Still, there are signs of progress. At the IT Nation conference earlier this month, I heard chatter about LabTech Software‘s emerging strategy around MDM. A few days ago, Level Platforms CEO Peter Sandiford mentioned his focus on MDM for 2012 to me. And at the N-able Partner Summit a few weeks ago, CEO Gavin Garbutt said MDM capabilities would surface with N-able N-central software by mid-2012.

Meanwhile, Kaseya recently delivered MDM software to its MSP partner base. Gerald Beaulieu, director of product marketing at Kaseya, says MDM software must address seven challenges for MSPs. They include:

  1. Visibility — allowing MSPs to “see” smartphones and tablets as easily and as effectively as MSPs see and manage servers, PCs and network infrastructure.

  2. Provisioning — allowing MSPs to provision applications and services for smartphones and tablets, particularly email and WiFi.

  3. Security — ensuring all devices are locked down even as they allow end-users to be productive.

  4. Recovery — remote wiping capabilities are important if you want to delete data from lost devices. But MSPs need to track mobile devices with GPS-like services, while also leveraging alarming alerts to help a “lost” device be discovered by those who are within earshot of the device.

  5. Backups — to protect applications and data, including automatic profile backups.

  6. Reporting and analytics — to help MSPs discover what’s on a device, and how a device is being used.

  7. Integration — the ability to plug MDM platforms into RMM software and IT automation software.

MDM Pricing Strategies

Let’s assume your RMM platform gains MDM capabilities. Or, perhaps you choose to leverage a third-party RMM platform. You still need to figure out an MDM pricing strategy.

When the MDM trend first surfaced, I assumed MSPs would simply include MDM as part of an “all in” fee (per user, per month). The best MSPs, it seems, are charging $100 to $150 per user per month for all-in services, covering everything from remote management to security and cloud storage, asserts TruMethods, a consulting firm that works with MSPs.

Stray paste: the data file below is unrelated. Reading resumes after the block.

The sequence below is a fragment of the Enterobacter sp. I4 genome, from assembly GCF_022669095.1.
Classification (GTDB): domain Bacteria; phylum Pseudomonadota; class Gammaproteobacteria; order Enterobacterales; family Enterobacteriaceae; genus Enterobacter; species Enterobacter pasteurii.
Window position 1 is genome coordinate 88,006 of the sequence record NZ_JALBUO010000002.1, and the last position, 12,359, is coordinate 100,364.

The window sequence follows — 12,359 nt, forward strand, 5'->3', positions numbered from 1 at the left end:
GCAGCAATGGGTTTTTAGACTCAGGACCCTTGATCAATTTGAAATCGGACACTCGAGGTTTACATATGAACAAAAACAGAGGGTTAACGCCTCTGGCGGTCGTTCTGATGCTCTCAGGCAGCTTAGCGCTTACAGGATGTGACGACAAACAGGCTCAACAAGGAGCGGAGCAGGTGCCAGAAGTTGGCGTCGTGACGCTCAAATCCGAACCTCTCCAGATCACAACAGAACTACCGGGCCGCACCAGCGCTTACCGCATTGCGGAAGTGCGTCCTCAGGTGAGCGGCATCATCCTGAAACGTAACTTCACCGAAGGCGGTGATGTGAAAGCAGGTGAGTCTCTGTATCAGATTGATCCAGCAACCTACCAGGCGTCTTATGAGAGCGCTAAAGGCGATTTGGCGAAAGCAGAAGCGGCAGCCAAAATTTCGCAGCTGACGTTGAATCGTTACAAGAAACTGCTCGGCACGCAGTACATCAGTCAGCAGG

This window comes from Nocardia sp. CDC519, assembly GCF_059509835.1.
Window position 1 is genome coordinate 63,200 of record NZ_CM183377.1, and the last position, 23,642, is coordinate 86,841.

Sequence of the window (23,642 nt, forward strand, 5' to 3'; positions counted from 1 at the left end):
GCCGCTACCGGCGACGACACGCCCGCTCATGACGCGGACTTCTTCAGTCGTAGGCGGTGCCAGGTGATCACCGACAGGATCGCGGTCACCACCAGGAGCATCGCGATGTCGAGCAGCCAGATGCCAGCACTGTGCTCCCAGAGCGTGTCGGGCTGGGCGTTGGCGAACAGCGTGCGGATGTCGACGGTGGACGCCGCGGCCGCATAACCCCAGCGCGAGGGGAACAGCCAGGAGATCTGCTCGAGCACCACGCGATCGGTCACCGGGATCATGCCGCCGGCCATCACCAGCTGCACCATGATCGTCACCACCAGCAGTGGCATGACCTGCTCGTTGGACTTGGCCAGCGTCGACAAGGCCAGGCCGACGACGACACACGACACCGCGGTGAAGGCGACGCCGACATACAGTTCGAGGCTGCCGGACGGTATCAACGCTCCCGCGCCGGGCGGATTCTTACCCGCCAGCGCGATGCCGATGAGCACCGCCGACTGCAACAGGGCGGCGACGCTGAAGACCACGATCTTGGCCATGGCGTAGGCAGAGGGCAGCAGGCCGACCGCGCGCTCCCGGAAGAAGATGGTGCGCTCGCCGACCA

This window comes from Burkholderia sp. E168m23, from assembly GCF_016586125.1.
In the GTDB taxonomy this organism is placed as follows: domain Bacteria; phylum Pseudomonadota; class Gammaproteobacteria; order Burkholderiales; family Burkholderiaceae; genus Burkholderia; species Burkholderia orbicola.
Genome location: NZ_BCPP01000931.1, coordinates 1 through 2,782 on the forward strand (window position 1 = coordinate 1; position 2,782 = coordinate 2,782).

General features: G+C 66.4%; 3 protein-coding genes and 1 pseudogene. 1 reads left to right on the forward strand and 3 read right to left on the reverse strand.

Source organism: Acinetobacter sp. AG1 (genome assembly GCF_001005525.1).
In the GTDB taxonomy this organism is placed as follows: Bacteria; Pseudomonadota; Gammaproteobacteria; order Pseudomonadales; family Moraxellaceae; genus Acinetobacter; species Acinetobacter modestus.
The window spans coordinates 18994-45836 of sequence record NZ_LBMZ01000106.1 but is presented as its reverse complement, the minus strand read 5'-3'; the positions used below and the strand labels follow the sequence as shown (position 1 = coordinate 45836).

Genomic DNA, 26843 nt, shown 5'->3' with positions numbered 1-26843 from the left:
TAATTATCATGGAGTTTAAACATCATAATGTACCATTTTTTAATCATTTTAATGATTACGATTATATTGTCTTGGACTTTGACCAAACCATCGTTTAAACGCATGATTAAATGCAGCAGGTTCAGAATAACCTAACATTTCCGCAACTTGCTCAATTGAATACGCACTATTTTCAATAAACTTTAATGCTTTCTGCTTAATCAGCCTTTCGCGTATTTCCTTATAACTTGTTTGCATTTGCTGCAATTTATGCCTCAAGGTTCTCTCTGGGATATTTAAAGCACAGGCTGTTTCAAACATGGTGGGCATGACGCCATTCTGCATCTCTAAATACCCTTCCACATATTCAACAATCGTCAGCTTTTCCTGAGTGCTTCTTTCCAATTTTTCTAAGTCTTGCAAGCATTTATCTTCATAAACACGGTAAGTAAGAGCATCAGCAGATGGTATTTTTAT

Still, it sounds like most MSPs are mulling a per-device monthly fee for MDM. Indeed, more than 60 percent of MSPs attending a recent Channel Expert Hour webcast (hosted by MSPmentor) said they are leaning toward per-device monthly fees for MDM. And Jerry Fetty, president of Smart I.T. Services, a guest speaker on the webcast, says he charges per-device, per-month for MDM.

How much? Fetty says his rule of thumb for MDM is half the price of a traditional monthly PC maintenance fee.

Maybe MSPmentor Is Wrong — And Right

So perhaps MSPmentor is off the mark when it comes to MDM pricing — per-device pricing seems to overshadow my per-user thesis.

But this much I do know: All of the major RMM software providers are striving to accelerate their MDM software strategies. The Bring Your Own Device (BYOD) trend will accelerate as executives and employees open up new tablets this holiday season. Many of those tablets will make the journey from employees’ homes into corporate offices in January 2012.

Will MSPs — and their RMM software providers — be ready? Or will MSPs be forced to seek MDM software solutions outside of the traditional MSP software market?


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About the Author(s)

Joe Panettieri

Former Editorial Director, Nine Lives Media, a division of Penton Media